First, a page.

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274                   MODERN   GERMAN   LITERATURE

with the medieval verse epics: the mass of it has the motley multi-
fariousness of exotic adventure of the fitter epos and is shot through
with decadent crazes such as brother-and-sister incest, the sex
appeal of a hermaphrodite, a black mass sadistically detailed (one
of the most perversely elaborated episodes in the often lurid litera-
ture of the period). There is dovetailing with Gerhart Haupt-
mann's Mexican play; and indeed Hauptmann is credited with
having delved into the novel rather than into Stucken's source,
Prescott; and this should hold good oilndipobdi as well. The dif-
ference from Gerhart Hauptmann's picture is that the sympathy
is altogether with the Spaniards: they are brutal, but they are
Christians; indeed the chief interest of the book lies in the heaped
horrors of the sadistically pictured heathen practices of the Aztecs:
e.g. a prince is forced to eat his slaughtered wife's organs. As in
Gerhart Hauptmann's Der misse Heiland the coincidences of Mes-
sianic and Aztec legend are brought out. ~Larion (1926) depicts the
turbid religious psychosis of old Russia; since Stucken was born
in Moscow the data of the novel should have authenticity, but the
interest, as in Die weissen Cotter, is in religious sadism - here we
have the Satanic cult of a sect who castrate themselves. Im Schattm
Shakespeares (1930) describes the London of James I. Giuliano
(1933) belongs to the Renaissance craze.

The neo-classic programmatic chastening of form does not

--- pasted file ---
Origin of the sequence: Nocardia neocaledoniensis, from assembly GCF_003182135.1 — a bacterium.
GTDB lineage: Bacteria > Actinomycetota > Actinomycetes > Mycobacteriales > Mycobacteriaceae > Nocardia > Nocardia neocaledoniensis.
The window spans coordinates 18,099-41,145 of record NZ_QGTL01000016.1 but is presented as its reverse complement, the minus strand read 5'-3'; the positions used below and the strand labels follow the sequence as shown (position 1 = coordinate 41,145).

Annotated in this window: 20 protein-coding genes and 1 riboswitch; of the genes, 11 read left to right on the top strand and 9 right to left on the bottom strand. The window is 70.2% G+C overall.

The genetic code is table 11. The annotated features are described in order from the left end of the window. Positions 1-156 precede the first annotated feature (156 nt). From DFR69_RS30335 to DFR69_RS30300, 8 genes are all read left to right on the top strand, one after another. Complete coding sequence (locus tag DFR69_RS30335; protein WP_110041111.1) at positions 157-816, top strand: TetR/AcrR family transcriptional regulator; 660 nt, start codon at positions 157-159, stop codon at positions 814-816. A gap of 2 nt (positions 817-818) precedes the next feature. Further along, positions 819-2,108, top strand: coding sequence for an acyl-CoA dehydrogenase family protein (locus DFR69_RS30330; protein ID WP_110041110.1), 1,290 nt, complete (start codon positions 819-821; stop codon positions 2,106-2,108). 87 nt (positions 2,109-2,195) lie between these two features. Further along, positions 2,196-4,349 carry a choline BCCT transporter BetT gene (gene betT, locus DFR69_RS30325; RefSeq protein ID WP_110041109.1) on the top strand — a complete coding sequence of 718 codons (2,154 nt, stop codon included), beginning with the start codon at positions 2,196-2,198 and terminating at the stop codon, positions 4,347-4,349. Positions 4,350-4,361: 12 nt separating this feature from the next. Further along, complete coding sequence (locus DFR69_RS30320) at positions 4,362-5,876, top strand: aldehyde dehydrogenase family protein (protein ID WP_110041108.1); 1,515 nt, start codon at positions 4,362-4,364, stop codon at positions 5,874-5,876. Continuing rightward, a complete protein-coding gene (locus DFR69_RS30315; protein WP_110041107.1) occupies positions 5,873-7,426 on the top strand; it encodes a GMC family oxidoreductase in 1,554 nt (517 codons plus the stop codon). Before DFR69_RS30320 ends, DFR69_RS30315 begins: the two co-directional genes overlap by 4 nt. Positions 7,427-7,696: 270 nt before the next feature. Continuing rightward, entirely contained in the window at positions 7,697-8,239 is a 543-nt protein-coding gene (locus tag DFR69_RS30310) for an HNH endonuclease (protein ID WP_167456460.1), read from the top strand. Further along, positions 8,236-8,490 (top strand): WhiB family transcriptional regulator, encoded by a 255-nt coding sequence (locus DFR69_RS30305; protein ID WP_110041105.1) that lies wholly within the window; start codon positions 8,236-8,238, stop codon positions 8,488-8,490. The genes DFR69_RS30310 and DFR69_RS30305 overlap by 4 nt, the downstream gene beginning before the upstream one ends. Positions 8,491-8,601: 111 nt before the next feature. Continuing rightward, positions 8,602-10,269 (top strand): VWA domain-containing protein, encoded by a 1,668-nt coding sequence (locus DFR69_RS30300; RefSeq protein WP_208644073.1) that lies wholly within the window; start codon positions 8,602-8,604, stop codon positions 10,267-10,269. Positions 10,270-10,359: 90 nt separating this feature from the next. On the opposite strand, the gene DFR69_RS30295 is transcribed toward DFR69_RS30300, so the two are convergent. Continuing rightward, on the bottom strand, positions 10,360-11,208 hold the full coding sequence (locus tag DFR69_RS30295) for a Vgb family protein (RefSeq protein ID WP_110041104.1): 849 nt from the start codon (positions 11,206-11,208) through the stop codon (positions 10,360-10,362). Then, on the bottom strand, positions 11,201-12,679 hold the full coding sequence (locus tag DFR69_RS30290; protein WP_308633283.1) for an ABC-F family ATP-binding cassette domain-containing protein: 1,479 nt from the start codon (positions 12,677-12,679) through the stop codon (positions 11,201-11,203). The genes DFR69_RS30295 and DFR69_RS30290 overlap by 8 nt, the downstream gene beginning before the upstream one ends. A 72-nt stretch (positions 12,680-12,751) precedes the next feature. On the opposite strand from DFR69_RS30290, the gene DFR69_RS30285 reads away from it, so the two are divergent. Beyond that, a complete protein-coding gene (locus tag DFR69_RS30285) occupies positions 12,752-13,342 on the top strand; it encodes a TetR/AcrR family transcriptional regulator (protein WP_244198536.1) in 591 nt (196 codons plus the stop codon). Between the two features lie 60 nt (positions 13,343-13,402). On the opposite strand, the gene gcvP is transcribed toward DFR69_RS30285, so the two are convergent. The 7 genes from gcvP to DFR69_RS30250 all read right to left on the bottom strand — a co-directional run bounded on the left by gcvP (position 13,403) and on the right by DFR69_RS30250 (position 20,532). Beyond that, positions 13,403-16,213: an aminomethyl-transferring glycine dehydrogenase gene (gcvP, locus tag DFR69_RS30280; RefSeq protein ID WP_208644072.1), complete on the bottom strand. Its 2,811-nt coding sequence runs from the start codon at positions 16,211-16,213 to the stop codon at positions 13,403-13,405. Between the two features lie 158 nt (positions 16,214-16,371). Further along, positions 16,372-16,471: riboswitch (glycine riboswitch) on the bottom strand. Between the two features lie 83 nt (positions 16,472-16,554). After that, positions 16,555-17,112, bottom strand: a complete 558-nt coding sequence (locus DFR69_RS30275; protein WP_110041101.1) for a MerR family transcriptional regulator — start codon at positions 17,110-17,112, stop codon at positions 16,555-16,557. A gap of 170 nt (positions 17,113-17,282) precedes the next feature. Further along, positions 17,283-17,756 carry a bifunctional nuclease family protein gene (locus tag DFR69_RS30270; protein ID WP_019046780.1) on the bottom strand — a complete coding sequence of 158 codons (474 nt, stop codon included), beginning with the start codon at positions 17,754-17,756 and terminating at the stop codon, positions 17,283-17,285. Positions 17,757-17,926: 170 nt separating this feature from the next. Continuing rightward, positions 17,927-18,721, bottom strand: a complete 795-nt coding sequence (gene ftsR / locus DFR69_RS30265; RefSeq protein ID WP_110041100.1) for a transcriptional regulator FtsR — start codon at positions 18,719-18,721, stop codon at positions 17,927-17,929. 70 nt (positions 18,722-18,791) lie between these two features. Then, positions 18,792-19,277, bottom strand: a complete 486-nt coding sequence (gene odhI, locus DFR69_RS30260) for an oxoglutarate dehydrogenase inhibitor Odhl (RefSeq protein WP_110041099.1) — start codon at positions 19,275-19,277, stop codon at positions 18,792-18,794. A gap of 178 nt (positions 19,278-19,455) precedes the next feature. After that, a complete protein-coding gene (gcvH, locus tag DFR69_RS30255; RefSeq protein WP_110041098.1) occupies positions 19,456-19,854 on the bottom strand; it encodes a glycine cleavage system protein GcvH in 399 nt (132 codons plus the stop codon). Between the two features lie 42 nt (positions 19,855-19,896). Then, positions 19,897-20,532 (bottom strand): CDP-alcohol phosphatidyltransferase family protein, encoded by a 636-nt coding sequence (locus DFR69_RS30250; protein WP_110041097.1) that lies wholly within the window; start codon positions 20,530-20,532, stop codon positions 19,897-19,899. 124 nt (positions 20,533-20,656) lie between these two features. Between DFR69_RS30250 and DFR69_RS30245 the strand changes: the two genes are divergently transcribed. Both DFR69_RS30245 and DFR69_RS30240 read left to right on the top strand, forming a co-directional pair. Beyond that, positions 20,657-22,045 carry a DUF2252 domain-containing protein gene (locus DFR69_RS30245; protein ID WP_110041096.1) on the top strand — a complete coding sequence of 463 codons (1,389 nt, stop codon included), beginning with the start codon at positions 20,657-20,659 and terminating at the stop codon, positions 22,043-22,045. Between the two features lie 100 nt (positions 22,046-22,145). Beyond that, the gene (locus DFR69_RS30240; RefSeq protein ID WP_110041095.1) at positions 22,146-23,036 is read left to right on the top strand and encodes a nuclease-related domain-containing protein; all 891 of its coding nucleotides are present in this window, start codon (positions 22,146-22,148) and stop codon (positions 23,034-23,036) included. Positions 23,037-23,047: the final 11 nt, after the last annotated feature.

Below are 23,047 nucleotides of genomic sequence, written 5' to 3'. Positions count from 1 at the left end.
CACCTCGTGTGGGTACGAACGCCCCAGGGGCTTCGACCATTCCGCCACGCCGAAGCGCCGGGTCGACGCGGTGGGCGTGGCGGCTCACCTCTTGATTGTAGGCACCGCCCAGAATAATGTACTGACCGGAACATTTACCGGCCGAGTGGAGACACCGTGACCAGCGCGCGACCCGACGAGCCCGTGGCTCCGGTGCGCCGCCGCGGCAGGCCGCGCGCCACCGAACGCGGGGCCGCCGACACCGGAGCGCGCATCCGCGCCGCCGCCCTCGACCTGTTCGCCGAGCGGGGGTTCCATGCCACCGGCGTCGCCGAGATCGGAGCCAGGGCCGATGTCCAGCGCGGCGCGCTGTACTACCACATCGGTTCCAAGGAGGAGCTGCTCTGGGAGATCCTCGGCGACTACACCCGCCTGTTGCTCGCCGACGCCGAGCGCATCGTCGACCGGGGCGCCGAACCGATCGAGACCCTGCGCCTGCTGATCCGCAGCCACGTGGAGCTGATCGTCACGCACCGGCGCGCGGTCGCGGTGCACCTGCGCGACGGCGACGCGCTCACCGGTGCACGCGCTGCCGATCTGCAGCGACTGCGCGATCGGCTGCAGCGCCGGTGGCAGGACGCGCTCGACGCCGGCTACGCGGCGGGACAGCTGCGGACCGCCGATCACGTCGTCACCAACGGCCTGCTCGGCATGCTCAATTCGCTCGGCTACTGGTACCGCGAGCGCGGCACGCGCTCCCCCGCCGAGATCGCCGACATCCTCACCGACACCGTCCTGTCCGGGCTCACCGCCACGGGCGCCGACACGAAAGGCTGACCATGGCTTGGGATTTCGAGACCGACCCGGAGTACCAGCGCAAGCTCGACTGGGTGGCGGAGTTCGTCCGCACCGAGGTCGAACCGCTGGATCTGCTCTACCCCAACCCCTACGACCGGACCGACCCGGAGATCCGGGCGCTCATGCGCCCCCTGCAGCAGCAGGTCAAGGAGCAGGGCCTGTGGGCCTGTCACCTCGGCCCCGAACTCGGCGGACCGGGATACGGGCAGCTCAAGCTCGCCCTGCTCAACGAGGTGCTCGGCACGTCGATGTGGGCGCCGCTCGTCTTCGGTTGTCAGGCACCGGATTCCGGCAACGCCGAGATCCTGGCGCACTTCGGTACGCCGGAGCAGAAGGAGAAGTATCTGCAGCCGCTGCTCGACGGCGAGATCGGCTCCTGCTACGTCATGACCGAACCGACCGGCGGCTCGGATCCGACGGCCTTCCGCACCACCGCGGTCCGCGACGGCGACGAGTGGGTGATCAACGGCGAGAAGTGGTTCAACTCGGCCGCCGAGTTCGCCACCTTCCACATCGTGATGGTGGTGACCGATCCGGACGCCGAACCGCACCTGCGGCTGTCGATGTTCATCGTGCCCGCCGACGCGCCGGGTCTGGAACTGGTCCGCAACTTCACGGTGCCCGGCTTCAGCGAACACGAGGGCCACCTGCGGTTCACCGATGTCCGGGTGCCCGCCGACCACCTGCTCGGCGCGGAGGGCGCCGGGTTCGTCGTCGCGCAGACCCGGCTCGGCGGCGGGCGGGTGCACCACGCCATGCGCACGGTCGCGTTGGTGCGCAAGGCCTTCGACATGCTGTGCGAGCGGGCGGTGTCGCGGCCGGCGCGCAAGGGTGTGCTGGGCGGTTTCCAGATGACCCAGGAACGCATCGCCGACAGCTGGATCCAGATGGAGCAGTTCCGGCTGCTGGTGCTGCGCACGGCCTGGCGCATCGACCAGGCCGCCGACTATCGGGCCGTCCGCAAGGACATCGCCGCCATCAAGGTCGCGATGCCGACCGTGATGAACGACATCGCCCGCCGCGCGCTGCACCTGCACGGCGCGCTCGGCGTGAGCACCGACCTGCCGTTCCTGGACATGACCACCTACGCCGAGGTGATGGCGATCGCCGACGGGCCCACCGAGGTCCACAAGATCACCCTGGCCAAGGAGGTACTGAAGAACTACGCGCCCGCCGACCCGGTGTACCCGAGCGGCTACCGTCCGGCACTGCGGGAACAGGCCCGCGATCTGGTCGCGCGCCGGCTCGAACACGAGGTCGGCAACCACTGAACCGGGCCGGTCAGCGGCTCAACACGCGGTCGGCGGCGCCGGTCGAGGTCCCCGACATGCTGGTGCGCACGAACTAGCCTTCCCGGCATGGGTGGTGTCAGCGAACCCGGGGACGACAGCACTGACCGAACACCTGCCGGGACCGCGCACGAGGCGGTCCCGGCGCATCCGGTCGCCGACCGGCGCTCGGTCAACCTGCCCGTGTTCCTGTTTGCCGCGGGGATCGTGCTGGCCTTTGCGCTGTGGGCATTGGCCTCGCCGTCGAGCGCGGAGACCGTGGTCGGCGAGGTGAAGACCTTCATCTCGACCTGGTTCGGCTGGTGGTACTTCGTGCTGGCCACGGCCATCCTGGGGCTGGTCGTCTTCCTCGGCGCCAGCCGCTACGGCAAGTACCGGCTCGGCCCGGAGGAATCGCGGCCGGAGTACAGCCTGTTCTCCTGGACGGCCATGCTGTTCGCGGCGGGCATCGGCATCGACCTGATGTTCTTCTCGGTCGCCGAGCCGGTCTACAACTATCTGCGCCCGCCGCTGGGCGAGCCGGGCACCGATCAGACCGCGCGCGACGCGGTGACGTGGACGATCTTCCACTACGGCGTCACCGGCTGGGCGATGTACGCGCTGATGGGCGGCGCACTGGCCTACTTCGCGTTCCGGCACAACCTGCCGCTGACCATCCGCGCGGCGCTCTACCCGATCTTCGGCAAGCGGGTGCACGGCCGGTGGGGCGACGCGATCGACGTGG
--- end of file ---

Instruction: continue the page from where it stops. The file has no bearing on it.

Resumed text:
appear more in the drama than in the Novelle, and here Wilhelm
Schafer and Rudolf Binding take equal rank with Ernst and Scholz.
WILHELM SCHAFER (1868-1952) has pleasantly told the story of his
ancestors in Meine Eltern (1937) and his own story in Lebensabriss
(1918) and MeinLeben (1934)- As a delineator of his native Rhine-
land he belongs, though loosely, to Hetmatkmsti while resident at
Diisseldorf at the beginning of the century he edited the journal Die
Rheinlande. He was, to begin with, an elementary school teacher,
and his insistent didactic note derives perhaps from the peculiar
saturation with the teaching microbe of this vocation.1 His style
shows the professional grammarian's command of sentence-build-
ing, but he eschews what he considers to be unessential graces
such as mood-painting. He has the medieval conception of the
story-writer's technique that not the mental life of the characters
but the events they experience should hold the interest of the nar-

\ Other elementary teachers of the period are Otto Ernst, Hermann Stehr,
Heindch Sohnrey, Friedrich Griese, Use Frapan, Hermann Claudius.